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ABC’s of ADHD
The Centers For Disease Control and Prevention (CDC) and parent’s anecdotal experiences have confirmed that the rates of Attention Deficit Hyperactivity Disorder (ADHD) have been on the rise for several years now. While there is much debate as to whether there is more “mis-diagnosis” of ADHD or we’re seeing an actual increase, it’s critical to understand the condition fully.
ADHD can make it difficult to concentrate, maintain attention, and or focus on a particular task. For some, hyperactivity may also be present. These symptoms can make school, work, and relationships difficult to manage. So if you have a child labeled as a “social butterfly” or a “class clown” or someone who “just can’t sit still in class,” be certain to dig deeper into behavioral and other possible explanations. Symptoms of ADHD can mimic other things like anxiety disorders, schizophrenia, to hyperthyroidism.
Interestingly, studies have not found any significant differences in rates of ADHD by race or ethnicity, however gender is a different story. CDC data says about 9.5% of children in the United States between the ages of 4 and 17 have been diagnosed with ADHD. However, 13.2% of boys have been diagnosed as compared to only 5.6% of girls. And while it seems there are no significant racial differences among black and white children when it comes to diagnsosis, numerous studies have shown that when African American males are diagnosed with a psychiatric disorder their prognosis tends to be worse and other associated disorders tend to be greater. In fact, there have been public debates in several states, including Florida, Georgia, and Texas that when adult white women assess black boys, they more often are diagnosed with ADHD and prescribed medication vs. any other race or ethnicity. With this in mind African American boys and men must always been vigilant in managing their health. Parents must ask questions, and get second and even third opinions if they are uncomfortable with a potentially stigmatizing diagnosis.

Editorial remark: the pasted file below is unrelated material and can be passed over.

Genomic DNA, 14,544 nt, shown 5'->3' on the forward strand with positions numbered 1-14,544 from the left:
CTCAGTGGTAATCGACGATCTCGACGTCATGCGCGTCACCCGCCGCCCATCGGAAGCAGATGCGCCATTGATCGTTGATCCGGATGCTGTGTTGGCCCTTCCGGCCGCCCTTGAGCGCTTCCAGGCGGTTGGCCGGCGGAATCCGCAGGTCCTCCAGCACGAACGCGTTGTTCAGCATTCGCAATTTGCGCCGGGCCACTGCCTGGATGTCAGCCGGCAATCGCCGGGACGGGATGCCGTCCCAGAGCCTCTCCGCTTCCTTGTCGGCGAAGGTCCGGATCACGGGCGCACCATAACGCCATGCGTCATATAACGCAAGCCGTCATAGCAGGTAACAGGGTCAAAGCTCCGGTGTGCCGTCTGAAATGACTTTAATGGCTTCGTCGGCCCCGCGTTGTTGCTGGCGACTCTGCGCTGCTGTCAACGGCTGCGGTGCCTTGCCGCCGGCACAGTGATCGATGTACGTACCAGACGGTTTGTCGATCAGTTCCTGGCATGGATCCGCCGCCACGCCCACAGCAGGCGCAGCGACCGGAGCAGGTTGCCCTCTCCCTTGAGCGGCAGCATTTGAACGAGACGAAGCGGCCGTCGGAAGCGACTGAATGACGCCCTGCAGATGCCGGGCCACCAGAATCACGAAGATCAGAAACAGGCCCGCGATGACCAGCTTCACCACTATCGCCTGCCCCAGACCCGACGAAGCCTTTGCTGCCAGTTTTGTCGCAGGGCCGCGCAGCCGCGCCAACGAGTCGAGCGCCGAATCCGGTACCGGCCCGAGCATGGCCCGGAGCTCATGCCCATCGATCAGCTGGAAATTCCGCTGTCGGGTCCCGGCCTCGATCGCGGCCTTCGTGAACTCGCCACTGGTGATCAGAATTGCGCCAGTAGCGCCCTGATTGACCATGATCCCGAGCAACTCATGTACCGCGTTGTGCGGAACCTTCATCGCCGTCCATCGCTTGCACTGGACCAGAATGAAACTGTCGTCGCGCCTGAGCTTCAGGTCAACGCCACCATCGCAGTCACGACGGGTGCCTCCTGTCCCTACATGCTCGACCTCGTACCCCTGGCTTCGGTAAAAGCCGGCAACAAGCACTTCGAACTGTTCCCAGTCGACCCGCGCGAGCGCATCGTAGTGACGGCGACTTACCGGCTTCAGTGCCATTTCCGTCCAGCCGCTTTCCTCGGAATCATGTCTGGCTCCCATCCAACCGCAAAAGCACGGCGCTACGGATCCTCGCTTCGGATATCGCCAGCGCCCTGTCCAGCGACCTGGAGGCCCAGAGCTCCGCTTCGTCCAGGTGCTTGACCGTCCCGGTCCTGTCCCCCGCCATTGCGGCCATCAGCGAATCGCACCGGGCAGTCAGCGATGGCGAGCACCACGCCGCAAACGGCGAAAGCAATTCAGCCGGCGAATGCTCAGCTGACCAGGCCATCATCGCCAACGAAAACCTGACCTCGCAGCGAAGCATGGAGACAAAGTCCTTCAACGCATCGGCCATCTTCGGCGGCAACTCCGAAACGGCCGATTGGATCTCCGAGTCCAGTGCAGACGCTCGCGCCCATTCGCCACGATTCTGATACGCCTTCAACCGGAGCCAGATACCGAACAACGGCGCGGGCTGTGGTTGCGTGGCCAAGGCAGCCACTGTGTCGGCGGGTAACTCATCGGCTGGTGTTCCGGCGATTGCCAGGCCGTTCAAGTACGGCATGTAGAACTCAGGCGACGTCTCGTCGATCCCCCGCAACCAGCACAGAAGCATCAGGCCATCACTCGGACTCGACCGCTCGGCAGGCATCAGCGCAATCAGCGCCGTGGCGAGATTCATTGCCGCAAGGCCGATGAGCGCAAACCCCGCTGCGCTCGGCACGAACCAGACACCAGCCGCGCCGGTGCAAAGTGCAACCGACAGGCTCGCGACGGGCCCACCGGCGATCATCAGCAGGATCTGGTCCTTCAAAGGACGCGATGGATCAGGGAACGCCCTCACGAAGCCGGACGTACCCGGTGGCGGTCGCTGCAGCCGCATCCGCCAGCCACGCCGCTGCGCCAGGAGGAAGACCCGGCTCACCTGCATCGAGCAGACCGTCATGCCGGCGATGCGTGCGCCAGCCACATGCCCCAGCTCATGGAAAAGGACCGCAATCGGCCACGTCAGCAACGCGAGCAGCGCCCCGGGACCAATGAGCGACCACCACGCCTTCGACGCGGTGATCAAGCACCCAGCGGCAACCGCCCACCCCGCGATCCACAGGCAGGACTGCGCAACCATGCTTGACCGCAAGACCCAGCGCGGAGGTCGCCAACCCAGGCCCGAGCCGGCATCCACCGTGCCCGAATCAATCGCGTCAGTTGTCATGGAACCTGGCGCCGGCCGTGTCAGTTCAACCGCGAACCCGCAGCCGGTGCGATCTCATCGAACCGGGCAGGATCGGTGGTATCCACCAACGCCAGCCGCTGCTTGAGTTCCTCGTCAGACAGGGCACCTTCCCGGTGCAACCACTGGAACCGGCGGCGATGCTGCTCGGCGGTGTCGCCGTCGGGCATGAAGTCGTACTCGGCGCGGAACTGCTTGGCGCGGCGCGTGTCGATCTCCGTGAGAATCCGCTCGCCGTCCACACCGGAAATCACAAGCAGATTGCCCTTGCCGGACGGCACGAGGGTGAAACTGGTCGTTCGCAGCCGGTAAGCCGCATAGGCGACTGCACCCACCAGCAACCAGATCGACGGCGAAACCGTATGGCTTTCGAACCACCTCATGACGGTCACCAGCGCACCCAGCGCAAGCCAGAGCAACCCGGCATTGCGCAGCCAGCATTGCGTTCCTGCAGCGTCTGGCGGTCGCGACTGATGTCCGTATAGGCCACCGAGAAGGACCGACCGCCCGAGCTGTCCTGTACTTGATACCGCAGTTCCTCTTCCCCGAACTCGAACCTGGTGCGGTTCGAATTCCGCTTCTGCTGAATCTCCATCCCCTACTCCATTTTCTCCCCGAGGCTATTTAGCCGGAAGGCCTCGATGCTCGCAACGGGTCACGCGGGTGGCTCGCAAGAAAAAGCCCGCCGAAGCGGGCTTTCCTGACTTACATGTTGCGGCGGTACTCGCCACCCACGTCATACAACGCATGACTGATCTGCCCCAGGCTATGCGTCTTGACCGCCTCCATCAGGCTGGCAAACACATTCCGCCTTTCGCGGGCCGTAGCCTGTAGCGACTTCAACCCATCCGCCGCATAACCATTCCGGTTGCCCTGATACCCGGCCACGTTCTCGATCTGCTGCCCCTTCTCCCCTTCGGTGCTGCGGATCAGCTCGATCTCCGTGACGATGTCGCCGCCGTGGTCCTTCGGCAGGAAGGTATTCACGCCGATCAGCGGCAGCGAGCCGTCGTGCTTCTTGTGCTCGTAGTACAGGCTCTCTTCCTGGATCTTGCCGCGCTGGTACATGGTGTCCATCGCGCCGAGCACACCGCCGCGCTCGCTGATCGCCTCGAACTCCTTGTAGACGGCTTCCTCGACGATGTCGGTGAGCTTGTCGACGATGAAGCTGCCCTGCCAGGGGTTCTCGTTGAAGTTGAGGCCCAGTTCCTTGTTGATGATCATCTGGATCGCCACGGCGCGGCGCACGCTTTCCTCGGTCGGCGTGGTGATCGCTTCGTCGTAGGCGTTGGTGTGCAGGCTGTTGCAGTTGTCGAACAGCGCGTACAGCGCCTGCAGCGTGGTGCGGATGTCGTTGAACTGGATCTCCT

Factors that have been found to potentially be associated with an increased risk of being diagnosed with ADHD include genetics, diet, smoking, pesticides, and changes in family dynamics (kids are managing themselves more while mom and dad are working longer hours). Factors that have been found to help manage and treat ADHD include medication, psychotherapy, regular cardiovascular exercise, and changes in diet that decrease fast processed foods and increase organic fruits and vegetables. If you suspect that you or a loved one may have some of the symptoms of ADHD make an appointment with a health care provider to have a thorough assessment and formal diagnosis made and leaving the fast food behind wont hurt either.
Call the National Resource Center on ADHD at 1-800-233-4050 for any questions and to get the facts!
Don Elligan, Ph.D., is a clinical psychologist in Chicago. He is also a tenured professor, author, and public speaker. Dr. Elligan is a regularly contributes to healthyblackmen.org.